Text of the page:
Schaefer awaits D.C. OK before making city offer


Although the Washington Redskins have severed talks with the District of Columbia regarding a new football stadium, Gov. William Donald Schaefer won't try to lure Jack Kent Cooke's team to Baltimore until the district's mayor has given up her fight.

The governor would rather hear directly from Mayor Sharon Pratt Kelly that Washington does not want the team than read letters from Cooke's aides in newspapers, Schaefer's spokeswoman, Page Boinest, said yesterday.

But in trying to lure a team to Baltimore, Boinest said the governor will go after any team "that has made a decision to leave a city."

That appears to be the case with the Redskins. Two top team officials sent letters to George Brown, D.C.'s assistant city administrator for economic development, on Thursday and Friday, ending all talks between the two sides.

In one letter, first reported by The Washington Post, Cooke's lawyer, Stuart A. Haney, wrote that "there is no useful purpose to be served" by continuing negotiations.

Asked about the apparent discrepancy in how Schaefer is courting teams, Boinest said: "The governor has a relationship with Mayor Kelly. If she says the discussions are over, that is when the landscape changes."

On Friday, Schaefer reiterated his opposition to the Redskins' proposed move to Laurel, but said he would consider asking Cooke to build the $160 million stadium at Camden Yards.

But the governor said he would only call Cooke after hearing from Kelly that all discussions had ended. One of Cooke's representatives called Schaefer on Friday, but the governor was unavailable to accept the call.

Boinest said yesterday that the call had not been returned and probably would not be before tomorrow.

In interviews with Sun reporters on Friday, Cooke would not comment on Schaefer's contingent offer. "That's between the governor and me," said Cooke, 81. The Washington Post quoted an unidentified source yesterday saying Cooke was unwilling to move the Redskins to Baltimore.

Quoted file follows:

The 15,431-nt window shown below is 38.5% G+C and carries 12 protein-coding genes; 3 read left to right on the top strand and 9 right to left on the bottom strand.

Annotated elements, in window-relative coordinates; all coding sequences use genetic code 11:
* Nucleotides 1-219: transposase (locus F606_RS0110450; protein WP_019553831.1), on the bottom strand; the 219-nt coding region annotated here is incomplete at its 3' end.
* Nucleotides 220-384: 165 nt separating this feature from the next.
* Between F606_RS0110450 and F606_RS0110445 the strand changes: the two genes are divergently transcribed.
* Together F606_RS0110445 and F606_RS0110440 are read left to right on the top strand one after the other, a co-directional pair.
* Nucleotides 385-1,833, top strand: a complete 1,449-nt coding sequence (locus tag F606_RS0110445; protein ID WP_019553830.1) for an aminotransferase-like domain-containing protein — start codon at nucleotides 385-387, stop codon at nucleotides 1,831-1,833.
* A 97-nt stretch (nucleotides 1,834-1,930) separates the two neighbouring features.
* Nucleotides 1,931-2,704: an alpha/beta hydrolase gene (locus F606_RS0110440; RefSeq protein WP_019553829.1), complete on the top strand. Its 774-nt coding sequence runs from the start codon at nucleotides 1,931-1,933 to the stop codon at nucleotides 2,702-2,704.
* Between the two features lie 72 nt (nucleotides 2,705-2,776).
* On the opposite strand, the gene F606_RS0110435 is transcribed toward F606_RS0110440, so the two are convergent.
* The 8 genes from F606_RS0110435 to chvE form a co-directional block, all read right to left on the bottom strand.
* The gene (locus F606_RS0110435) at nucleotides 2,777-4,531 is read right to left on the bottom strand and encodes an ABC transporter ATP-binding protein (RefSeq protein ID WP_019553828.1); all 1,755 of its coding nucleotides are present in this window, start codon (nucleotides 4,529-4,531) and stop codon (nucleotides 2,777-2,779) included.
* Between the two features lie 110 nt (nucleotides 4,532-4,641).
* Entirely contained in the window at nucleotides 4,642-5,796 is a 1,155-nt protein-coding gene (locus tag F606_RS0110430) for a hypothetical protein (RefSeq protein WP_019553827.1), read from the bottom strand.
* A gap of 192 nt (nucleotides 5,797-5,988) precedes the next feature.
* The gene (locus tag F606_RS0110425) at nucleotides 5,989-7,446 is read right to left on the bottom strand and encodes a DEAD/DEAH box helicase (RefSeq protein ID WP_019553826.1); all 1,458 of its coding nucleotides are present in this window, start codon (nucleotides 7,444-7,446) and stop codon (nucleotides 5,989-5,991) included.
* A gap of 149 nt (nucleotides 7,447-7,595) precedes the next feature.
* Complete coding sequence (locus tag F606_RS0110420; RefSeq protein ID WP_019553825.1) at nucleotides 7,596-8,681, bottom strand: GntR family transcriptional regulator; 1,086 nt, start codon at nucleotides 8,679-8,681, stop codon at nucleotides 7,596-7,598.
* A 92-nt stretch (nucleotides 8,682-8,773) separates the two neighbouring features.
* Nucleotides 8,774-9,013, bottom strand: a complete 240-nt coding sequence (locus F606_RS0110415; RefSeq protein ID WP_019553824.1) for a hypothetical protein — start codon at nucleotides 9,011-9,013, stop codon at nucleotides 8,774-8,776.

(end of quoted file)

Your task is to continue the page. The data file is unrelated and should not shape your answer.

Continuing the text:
Schaefer opposes a Redskins move to Laurel because he believes it will destroy his chances to get a team in Baltimore. Cooke is negotiating with Laurel Race Course operator Joe De Francis to buy 55 acres of adjacent land near the Howard County line.

De Francis was one of Cooke's guests in the RFK Stadium owner's box at the Redskins-New York Jets game yesterday. Also seen in the box were Virginia Gov. Douglas L. Wilder and Gov.-elect George F. Allen.

On Thursday, Cooke paid $2.1 million in cash for 25 acres of abutting property off Route 198, which he intends to use for parking up to 23,000 cars.

Cooke, who said he likes the Laurel site because he envisions a complex similar to the Meadowlands in New Jersey, has grown frustrated with the District of Columbia in what he regards as a slow-moving bureaucracy holding up his quest to build next to RFK Stadium.

But Brown, in an interview yesterday, said that while Cooke "has ceased negotiations," Brown is confident that a lease will be signed for a stadium next to RFK by Jan. 15. He said work is being done to complete a memorandum of understanding reached between Cooke and Kelly in February.

"We all recognize he has had a long journey," Brown said of Cooke's five-year quest to build a new stadium. "But the journey for us began Feb. 5. We have moved quickly in so little time. We can close this. You can rest assured that we are partners in getting this done."

He said the only significant difference of opinion involving the Washington stadium site was who would pay for cleaning up contaminated soils. He said officials still plan to present an agreement to the D.C. City Council for a vote by the end of January.

D.C. officials have termed Cooke's venture into Laurel as a ploy to get a better deal from Washington officials.

Yesterday, Brown termed Cooke's purchase of the 25 acres in Laurel simply as "a very shrewd and good real estate investment. I don't know that should be a signal that the lid is on the coffin. He got a good deal. That just happens to be a coincidence in my view."

Brown also said he could empathize with Schaefer, who lost the Colts in 1984. "He's been there too," Brown said. "The only difference is that this one [the Redskins] is happening in broad daylight and his happened under the cover of darkness."

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